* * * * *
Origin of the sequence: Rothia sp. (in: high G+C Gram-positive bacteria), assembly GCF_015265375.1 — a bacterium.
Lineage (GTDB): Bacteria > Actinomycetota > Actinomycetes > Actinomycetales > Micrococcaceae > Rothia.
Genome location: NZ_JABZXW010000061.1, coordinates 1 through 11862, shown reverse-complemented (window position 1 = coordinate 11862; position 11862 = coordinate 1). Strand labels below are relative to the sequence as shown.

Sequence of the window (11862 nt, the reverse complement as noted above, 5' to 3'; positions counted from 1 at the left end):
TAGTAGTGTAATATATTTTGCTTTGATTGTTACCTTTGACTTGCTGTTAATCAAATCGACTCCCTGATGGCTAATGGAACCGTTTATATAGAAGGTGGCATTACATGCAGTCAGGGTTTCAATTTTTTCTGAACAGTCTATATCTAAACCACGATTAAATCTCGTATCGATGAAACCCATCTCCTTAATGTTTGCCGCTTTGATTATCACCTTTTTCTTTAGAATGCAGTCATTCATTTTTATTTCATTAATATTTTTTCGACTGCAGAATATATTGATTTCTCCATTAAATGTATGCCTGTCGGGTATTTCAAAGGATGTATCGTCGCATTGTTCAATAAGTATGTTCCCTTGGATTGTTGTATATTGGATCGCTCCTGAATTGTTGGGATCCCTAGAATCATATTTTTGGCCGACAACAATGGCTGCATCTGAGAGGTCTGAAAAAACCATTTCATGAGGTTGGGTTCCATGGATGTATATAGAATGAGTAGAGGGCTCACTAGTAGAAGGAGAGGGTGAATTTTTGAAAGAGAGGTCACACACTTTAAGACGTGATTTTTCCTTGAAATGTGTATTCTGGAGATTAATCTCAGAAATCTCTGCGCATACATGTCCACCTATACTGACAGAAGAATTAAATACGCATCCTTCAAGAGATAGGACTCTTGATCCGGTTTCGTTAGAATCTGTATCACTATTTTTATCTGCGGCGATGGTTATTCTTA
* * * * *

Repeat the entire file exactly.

Origin of the sequence: Rothia sp. (in: high G+C Gram-positive bacteria), assembly GCF_015265375.1 — a bacterium.
Lineage (GTDB): Bacteria > Actinomycetota > Actinomycetes > Actinomycetales > Micrococcaceae > Rothia.
Genome location: NZ_JABZXW010000061.1, coordinates 1 through 11862, shown reverse-complemented (window position 1 = coordinate 11862; position 11862 = coordinate 1). Strand labels below are relative to the sequence as shown.

Sequence of the window (11862 nt, the reverse complement as noted above, 5' to 3'; positions counted from 1 at the left end):
TAGTAGTGTAATATATTTTGCTTTGATTGTTACCTTTGACTTGCTGTTAATCAAATCGACTCCCTGATGGCTAATGGAACCGTTTATATAGAAGGTGGCATTACATGCAGTCAGGGTTTCAATTTTTTCTGAACAGTCTATATCTAAACCACGATTAAATCTCGTATCGATGAAACCCATCTCCTTAATGTTTGCCGCTTTGATTATCACCTTTTTCTTTAGAATGCAGTCATTCATTTTTATTTCATTAATATTTTTTCGACTGCAGAATATATTGATTTCTCCATTAAATGTATGCCTGTCGGGTATTTCAAAGGATGTATCGTCGCATTGTTCAATAAGTATGTTCCCTTGGATTGTTGTATATTGGATCGCTCCTGAATTGTTGGGATCCCTAGAATCATATTTTTGGCCGACAACAATGGCTGCATCTGAGAGGTCTGAAAAAACCATTTCATGAGGTTGGGTTCCATGGATGTATATAGAATGAGTAGAGGGCTCACTAGTAGAAGGAGAGGGTGAATTTTTGAAAGAGAGGTCACACACTTTAAGACGTGATTTTTCCTTGAAATGTGTATTCTGGAGATTAATCTCAGAAATCTCTGCGCATACATGTCCACCTATACTGACAGAAGAATTAAATACGCATCCTTCAAGAGATAGGACTCTTGATCCGGTTTCGTTAGAATCTGTATCACTATTTTTATCTGCGGCGATGGTTATTCTTA